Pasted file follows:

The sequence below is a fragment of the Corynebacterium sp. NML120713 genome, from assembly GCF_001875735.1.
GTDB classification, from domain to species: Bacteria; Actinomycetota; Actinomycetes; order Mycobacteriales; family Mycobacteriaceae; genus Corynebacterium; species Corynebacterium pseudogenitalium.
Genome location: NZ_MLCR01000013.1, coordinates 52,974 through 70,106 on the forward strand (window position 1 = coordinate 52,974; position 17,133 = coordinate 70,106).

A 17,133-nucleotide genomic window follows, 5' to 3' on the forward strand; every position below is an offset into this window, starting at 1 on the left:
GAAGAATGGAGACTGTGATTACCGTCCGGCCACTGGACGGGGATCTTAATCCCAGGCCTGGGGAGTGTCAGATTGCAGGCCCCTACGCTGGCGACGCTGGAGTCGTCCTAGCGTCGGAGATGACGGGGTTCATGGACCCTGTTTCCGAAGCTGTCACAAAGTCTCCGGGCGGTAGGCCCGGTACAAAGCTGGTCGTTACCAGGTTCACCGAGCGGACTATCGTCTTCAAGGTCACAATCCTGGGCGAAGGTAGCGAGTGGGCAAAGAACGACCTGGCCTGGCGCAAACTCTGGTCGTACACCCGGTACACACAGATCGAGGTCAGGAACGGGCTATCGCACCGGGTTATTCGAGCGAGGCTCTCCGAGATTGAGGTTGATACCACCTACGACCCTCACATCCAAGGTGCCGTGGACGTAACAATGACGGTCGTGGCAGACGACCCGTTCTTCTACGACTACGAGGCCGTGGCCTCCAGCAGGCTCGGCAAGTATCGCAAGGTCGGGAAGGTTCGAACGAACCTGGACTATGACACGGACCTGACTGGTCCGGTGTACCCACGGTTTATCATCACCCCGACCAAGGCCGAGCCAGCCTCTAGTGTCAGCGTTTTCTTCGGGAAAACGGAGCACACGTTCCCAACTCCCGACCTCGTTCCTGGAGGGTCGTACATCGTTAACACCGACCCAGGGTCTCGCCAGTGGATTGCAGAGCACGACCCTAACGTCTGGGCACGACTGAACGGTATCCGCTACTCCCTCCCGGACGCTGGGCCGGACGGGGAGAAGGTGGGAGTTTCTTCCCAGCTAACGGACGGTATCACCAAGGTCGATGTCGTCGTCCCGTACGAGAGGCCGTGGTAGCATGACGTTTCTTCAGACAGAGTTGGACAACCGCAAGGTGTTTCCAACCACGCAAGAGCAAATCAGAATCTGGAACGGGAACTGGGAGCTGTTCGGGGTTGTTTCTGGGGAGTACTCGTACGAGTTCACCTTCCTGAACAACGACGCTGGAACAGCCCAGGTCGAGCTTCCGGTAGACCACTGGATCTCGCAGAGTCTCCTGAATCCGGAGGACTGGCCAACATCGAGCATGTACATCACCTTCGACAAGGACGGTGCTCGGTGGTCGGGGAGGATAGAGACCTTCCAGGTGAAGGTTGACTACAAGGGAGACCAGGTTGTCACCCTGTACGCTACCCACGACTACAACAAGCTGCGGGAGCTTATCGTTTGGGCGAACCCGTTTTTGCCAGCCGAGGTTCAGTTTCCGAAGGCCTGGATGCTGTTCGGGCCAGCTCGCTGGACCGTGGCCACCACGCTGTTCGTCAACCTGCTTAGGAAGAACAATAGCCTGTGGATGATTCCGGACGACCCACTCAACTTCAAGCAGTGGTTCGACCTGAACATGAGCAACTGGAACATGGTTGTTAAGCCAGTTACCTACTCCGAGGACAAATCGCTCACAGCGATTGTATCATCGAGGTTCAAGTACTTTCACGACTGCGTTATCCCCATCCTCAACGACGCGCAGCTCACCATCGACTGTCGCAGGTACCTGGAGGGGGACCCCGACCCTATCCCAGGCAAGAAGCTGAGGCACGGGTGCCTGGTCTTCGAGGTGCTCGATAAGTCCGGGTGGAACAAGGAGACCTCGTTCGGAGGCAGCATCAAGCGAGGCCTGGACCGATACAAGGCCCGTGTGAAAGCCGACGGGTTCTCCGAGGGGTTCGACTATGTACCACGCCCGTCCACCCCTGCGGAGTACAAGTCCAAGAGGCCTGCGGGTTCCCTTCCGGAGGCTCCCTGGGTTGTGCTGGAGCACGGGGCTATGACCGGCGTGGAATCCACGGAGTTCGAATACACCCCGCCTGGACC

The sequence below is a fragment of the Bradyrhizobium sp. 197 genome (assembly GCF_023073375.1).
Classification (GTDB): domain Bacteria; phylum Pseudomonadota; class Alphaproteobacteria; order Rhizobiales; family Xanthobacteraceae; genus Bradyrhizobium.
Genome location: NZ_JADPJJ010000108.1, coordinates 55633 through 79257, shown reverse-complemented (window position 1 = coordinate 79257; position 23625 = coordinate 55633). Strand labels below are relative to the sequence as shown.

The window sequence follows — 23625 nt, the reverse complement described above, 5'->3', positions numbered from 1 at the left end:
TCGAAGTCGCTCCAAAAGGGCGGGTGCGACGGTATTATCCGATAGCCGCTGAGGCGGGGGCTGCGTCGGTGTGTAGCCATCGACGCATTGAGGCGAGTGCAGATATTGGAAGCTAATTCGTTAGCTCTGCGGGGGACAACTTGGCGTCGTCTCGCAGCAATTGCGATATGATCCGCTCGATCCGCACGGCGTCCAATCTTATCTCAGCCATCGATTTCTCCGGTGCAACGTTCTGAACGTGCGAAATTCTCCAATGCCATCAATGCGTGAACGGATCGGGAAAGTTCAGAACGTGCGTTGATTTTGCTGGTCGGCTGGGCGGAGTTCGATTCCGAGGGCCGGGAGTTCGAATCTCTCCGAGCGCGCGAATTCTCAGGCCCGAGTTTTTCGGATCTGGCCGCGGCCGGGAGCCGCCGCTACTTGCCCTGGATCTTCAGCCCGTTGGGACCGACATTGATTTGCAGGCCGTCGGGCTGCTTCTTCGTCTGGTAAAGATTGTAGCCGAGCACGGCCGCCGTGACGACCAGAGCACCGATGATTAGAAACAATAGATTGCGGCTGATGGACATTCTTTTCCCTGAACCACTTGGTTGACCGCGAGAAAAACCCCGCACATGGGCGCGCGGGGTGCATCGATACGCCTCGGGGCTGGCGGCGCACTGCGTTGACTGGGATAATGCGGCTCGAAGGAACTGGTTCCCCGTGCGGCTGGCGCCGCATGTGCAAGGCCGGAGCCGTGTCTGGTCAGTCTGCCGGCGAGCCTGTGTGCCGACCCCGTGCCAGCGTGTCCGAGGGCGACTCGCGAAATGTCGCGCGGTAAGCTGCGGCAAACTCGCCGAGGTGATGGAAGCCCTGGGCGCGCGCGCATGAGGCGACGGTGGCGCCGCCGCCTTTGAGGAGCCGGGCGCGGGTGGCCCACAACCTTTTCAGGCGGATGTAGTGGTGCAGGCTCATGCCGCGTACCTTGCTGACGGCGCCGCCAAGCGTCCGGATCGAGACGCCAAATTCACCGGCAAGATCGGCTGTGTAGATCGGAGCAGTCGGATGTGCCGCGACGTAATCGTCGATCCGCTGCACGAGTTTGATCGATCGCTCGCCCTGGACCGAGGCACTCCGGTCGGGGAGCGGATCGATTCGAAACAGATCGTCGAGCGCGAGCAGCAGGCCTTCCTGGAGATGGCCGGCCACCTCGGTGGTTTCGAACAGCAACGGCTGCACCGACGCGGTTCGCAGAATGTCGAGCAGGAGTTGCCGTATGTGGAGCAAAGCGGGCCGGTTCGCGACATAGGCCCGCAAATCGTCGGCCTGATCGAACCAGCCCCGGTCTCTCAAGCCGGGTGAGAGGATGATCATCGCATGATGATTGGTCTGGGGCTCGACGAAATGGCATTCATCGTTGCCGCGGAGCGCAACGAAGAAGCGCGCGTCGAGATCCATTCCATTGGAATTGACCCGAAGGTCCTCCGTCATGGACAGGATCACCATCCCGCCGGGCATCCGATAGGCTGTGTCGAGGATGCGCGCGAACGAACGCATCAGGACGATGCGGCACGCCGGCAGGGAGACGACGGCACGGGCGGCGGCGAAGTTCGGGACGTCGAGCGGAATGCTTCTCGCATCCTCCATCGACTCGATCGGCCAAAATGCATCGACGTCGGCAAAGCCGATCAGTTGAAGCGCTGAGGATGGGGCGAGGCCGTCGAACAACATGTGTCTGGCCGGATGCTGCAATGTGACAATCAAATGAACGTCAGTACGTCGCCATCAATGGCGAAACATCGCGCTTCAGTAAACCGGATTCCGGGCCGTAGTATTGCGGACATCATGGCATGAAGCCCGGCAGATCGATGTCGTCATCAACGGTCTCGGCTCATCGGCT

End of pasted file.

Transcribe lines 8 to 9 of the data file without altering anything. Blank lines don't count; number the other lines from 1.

Genome location: NZ_JADPJJ010000108.1, coordinates 55633 through 79257, shown reverse-complemented (window position 1 = coordinate 79257; position 23625 = coordinate 55633). Strand labels below are relative to the sequence as shown.

The window sequence follows — 23625 nt, the reverse complement described above, 5'->3', positions numbered from 1 at the left end: